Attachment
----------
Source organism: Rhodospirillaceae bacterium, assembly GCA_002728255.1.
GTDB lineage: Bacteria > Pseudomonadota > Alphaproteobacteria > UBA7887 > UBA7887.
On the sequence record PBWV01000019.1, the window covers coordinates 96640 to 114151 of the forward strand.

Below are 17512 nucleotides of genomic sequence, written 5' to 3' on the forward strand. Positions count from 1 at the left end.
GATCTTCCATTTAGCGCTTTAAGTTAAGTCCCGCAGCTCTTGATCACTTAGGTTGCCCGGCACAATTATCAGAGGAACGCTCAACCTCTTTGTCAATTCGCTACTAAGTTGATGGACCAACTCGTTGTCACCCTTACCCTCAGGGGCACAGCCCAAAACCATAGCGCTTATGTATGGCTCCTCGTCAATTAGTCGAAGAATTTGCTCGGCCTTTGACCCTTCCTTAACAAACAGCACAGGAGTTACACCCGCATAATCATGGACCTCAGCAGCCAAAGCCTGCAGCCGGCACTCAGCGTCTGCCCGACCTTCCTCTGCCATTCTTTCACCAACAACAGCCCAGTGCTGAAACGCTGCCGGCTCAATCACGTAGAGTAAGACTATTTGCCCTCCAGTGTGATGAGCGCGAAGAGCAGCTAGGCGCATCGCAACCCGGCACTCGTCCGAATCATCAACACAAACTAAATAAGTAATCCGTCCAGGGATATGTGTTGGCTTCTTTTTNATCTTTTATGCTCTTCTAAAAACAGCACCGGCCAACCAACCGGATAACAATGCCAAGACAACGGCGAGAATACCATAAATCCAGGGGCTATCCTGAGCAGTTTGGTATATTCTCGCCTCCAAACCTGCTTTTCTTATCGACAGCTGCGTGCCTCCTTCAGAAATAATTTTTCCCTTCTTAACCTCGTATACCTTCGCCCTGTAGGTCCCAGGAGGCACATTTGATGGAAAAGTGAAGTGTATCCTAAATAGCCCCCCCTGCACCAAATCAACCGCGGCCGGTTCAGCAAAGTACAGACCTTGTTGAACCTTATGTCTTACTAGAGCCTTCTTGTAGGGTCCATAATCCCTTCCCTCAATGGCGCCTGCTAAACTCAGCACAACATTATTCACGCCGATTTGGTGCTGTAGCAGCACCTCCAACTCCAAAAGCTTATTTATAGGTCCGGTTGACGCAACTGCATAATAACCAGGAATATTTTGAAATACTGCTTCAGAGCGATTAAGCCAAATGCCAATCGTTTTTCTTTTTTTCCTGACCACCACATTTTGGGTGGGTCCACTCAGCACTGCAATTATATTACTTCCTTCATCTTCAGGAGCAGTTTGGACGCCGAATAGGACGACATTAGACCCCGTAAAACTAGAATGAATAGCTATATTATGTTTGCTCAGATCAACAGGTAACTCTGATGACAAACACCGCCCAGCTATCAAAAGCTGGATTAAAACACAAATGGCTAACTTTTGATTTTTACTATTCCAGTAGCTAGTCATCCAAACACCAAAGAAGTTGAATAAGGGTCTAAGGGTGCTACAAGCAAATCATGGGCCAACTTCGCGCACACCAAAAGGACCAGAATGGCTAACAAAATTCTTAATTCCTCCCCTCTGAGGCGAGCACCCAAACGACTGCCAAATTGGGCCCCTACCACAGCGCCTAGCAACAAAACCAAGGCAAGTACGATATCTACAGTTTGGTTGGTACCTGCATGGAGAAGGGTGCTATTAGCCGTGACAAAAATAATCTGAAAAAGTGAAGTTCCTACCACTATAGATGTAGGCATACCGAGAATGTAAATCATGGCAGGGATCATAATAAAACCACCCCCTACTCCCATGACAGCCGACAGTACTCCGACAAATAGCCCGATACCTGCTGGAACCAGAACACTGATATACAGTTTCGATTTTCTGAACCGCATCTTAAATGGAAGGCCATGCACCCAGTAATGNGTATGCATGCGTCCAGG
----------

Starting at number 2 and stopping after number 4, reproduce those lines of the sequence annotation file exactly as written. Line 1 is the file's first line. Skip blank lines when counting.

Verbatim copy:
GTDB lineage: Bacteria > Pseudomonadota > Alphaproteobacteria > UBA7887 > UBA7887.
On the sequence record PBWV01000019.1, the window covers coordinates 96640 to 114151 of the forward strand.

Below are 17512 nucleotides of genomic sequence, written 5' to 3' on the forward strand. Positions count from 1 at the left end.